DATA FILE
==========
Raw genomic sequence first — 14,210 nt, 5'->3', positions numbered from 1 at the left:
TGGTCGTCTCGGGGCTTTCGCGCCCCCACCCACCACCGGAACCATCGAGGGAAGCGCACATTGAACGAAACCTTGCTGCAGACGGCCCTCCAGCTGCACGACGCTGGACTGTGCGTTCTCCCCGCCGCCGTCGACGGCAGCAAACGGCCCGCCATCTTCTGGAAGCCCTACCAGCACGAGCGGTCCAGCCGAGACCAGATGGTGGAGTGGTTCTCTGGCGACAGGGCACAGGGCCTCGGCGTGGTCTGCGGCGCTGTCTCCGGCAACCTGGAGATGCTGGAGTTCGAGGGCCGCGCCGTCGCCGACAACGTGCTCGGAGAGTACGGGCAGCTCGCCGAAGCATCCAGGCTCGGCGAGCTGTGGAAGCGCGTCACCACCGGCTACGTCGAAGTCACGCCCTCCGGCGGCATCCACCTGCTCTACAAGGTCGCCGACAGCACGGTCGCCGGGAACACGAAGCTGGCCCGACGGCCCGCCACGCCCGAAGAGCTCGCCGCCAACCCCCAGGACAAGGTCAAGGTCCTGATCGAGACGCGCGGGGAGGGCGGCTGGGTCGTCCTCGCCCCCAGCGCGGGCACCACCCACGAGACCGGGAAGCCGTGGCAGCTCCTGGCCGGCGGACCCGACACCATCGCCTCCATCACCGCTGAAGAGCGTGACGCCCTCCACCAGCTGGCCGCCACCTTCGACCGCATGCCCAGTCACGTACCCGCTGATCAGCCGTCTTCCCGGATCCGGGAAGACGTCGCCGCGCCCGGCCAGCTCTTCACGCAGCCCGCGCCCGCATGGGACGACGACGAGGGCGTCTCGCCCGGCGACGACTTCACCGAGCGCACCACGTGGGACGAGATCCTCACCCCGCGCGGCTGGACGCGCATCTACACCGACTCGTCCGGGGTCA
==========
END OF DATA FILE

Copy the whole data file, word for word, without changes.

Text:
Raw genomic sequence first — 14,210 nt, 5'->3', positions numbered from 1 at the left:
TGGTCGTCTCGGGGCTTTCGCGCCCCCACCCACCACCGGAACCATCGAGGGAAGCGCACATTGAACGAAACCTTGCTGCAGACGGCCCTCCAGCTGCACGACGCTGGACTGTGCGTTCTCCCCGCCGCCGTCGACGGCAGCAAACGGCCCGCCATCTTCTGGAAGCCCTACCAGCACGAGCGGTCCAGCCGAGACCAGATGGTGGAGTGGTTCTCTGGCGACAGGGCACAGGGCCTCGGCGTGGTCTGCGGCGCTGTCTCCGGCAACCTGGAGATGCTGGAGTTCGAGGGCCGCGCCGTCGCCGACAACGTGCTCGGAGAGTACGGGCAGCTCGCCGAAGCATCCAGGCTCGGCGAGCTGTGGAAGCGCGTCACCACCGGCTACGTCGAAGTCACGCCCTCCGGCGGCATCCACCTGCTCTACAAGGTCGCCGACAGCACGGTCGCCGGGAACACGAAGCTGGCCCGACGGCCCGCCACGCCCGAAGAGCTCGCCGCCAACCCCCAGGACAAGGTCAAGGTCCTGATCGAGACGCGCGGGGAGGGCGGCTGGGTCGTCCTCGCCCCCAGCGCGGGCACCACCCACGAGACCGGGAAGCCGTGGCAGCTCCTGGCCGGCGGACCCGACACCATCGCCTCCATCACCGCTGAAGAGCGTGACGCCCTCCACCAGCTGGCCGCCACCTTCGACCGCATGCCCAGTCACGTACCCGCTGATCAGCCGTCTTCCCGGATCCGGGAAGACGTCGCCGCGCCCGGCCAGCTCTTCACGCAGCCCGCGCCCGCATGGGACGACGACGAGGGCGTCTCGCCCGGCGACGACTTCACCGAGCGCACCACGTGGGACGAGATCCTCACCCCGCGCGGCTGGACGCGCATCTACACCGACTCGTCCGGGGTCA